Strange as it may seem, plants and clothes have some traits that make them parallel to one another.
Clothes are fashionable. New styles appear every year, but there are always some holdovers from previous years. A parallel can be drawn here with plants. Some become more fashionable in gardens, while others fade away.
Hellebores and clematis are good examples. I can remember when both were not elevated to the prominent positions that they hold in gardens today. At the same time, there are some plants with staying power; they have maintained a stable position for many years. Roses and peonies are two that come to mind.
A current trend in garden centers is pollinator plants. I have seen garden centers with special sections labeled as such. Generally, these sections feature plants that are attractive to butterflies, but honeybees and other native bees also would fall into this category.
Technically, almost any plant can be considered to be a pollinator if it has pollen and or nectar and is attractive to bees and butterflies. However, there are certain groups of plants that are promoted as pollinators. They seem able to attract more pollinators than others.
Fit for a king or queen
The plant genus Asclepias, commonly known as milkweeds, has been one of the most prominent in garden center pollinator sections. It’s a best seller among pollinator plants, noted especially for attracting butterflies.
Of all the butterflies we have, the monarch has been in the news in the past few years and has garnered much attention from the public. As the name suggests, this butterfly is considered the king of butterflies.
The population decline of the monarch is probably due to more than one reason, but certainly a primary cause is the decline of the milkweed plant which it needs in order to reproduce. Milkweed plants are the sole host plant for monarch butterflies.
Many milkweed species can also be a host for the monarch caterpillar, although the crawling larvae prefer some varieties over others. In years past, many farmers would leave a perimeter around their fields for native plants to grow and provide shelter and food for a variety of wildlife.
Today, in many cases, this practice has been eliminated and crops are often planted to the edge of the fields. With no food source, wildlife populations diminish. This is where the home gardener enters the picture by making pollinator-friendly gardens with a diverse variety of plants.
What’s native in Oregon?
There are some species of Asclepias that are native to Oregon. These easily can be incorporated into a native garden. The native plant section at a garden center is another emerging fashionable trend. Having some native Asclepias is like a double bonus: a native plant and a butterfly attractant.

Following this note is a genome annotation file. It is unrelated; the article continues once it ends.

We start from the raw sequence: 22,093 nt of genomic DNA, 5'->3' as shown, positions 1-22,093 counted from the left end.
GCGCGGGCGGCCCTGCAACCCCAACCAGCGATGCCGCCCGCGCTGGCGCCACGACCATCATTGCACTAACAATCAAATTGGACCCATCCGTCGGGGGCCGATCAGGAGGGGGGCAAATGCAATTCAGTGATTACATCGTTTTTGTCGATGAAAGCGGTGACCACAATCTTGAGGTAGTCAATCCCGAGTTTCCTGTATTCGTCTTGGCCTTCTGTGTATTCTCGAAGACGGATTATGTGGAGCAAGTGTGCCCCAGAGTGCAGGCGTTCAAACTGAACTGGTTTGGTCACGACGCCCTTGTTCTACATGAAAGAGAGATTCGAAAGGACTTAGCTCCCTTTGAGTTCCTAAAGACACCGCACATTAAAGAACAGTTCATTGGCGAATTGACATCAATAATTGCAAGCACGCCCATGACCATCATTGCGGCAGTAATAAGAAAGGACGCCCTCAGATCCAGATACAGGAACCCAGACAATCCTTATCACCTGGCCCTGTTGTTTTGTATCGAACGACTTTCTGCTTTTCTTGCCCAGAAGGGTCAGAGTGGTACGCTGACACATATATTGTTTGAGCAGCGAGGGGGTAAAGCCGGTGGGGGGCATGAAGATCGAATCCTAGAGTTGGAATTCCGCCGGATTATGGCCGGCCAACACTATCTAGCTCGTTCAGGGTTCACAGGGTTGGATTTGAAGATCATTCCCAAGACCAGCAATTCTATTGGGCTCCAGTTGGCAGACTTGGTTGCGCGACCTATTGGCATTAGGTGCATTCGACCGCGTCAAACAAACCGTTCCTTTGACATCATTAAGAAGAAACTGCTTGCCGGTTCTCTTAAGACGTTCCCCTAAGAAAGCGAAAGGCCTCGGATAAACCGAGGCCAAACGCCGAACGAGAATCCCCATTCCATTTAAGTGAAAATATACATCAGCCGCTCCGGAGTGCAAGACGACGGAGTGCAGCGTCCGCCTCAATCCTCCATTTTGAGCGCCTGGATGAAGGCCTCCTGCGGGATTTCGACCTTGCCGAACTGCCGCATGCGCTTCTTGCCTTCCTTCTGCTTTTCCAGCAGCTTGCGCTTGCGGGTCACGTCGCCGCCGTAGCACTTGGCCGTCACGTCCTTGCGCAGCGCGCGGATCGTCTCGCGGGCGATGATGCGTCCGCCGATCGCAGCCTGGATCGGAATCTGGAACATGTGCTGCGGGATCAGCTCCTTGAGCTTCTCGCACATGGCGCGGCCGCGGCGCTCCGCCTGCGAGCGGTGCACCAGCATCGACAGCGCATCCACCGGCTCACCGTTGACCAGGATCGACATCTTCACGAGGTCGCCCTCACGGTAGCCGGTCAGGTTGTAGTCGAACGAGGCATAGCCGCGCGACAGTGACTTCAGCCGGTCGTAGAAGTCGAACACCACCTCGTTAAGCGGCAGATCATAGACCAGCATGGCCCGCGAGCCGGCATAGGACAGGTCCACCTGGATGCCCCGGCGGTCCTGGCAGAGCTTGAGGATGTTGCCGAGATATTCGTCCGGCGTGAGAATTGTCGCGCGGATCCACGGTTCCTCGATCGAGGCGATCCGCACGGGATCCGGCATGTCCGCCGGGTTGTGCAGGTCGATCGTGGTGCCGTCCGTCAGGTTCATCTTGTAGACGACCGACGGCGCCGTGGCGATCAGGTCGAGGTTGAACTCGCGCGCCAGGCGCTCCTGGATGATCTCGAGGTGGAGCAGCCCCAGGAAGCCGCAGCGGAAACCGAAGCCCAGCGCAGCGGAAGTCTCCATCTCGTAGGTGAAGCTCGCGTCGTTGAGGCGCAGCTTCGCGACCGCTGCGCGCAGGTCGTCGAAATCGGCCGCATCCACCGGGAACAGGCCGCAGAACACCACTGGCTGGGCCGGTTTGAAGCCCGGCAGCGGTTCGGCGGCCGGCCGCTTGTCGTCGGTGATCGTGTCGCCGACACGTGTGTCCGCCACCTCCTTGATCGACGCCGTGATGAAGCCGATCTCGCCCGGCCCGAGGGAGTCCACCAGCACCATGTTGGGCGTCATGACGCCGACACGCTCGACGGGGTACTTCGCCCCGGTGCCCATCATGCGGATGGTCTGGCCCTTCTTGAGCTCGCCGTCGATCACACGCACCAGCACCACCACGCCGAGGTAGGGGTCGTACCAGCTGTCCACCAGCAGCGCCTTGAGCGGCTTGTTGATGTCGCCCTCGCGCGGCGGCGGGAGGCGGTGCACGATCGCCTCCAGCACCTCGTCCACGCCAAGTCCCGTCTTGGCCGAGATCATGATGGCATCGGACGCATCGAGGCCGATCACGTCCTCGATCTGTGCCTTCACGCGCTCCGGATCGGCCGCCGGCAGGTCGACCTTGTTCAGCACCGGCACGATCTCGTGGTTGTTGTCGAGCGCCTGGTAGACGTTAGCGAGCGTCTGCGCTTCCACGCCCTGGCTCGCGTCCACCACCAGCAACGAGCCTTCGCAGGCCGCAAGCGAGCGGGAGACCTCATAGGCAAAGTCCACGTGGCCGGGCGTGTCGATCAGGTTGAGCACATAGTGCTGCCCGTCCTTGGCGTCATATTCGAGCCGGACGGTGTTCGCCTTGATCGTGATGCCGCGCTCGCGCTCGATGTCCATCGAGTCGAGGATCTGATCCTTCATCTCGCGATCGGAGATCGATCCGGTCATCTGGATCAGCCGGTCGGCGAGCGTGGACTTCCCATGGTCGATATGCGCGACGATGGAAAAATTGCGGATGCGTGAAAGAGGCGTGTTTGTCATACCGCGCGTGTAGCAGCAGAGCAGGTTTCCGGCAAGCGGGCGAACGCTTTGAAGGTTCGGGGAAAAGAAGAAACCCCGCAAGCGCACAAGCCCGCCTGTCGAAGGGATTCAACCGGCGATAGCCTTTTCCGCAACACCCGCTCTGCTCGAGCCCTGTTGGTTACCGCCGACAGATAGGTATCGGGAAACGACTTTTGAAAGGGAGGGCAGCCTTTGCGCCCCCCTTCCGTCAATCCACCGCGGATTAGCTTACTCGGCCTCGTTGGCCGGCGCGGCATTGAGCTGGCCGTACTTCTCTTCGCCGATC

Species of milkweed that are native to Oregon include:
• Asclepias cordifolia (purple milkweed, heart-leaf milkweed),
• Asclepias cryptoceras ssp. davisii (Davis’ milkweed),
• Asclepias fascicularis (narrow-
leaved milkweed), and
• Asclepias speciosa (showy milkweed)
It is interesting to note that the monarch butterfly uses these plants as both a nectar source and as a host plant to lay eggs on.
Probably the most popular Asclepias for home gardeners is A. speciosa because it is a well-known monarch attractor and the plant looks quite nice in a garden bed. The plant can be treated as an herbaceous perennial and it is winter hardy. It will die to the ground in the fall but should reappear in the spring.
In my own garden last year, I planted Asclepias incarnata (swamp milkweed). It is not an Oregon native — rather, it is native to Missouri — but it performed very well in my garden with attractive pink flowers. It is a clump-forming plant and grows in areas with poor drainage. While I did not see any monarch butterflies, it did attract our native swallowtail.
Another native Asclepias from Missouri is A. tuberosa (butterfly weed), which has often been used as a bedding plant. It is noted for the clusters of bright orange flowers and is often referred to as butterfly weed. In 2017, it was named Perennial Plant of the Year by the Perennial Plant Association. What was once called Asclepias physocarpa has had a name change to Gomphocarpus physocarpus. Whichever name you call it, it is a show stopper in the garden. It goes by the common name of balloon plant, hairy balls, or sometimes family jewels tree. It is the seed pods that draw attention to this plant because they are inflated, lime green pods up to three inches across.
My friend Rich Baer grew this in his garden and it reached a height of over eight feet in one season. The stems of the seed pods make a spectacular bouquet that will definitely draw attention. This plant is also a monarch pollinator.
Not just about butterflies
In garden centers, a pollinator display does not have to be just about butterflies. Our native Ribes sanguineum (flowering currant) is an excellent pollinator plant, as is Solidago (aka goldenrod). Other plants to include would be Ceanothus (California lilac), lavender and annuals such as alyssum, zinnias and asters. There are many others that could also be included.
To highlight this area, I would recommend having a notation that these plants are perfect for a pollinator garden. Also, highlight the name Asclepias because right now these are hot plants and garden centers can hardly keep them in stock.
Now is the time to get ready and take advantage of this trend while the buzz words abound. The monarchs are waiting — and so are the gardeners.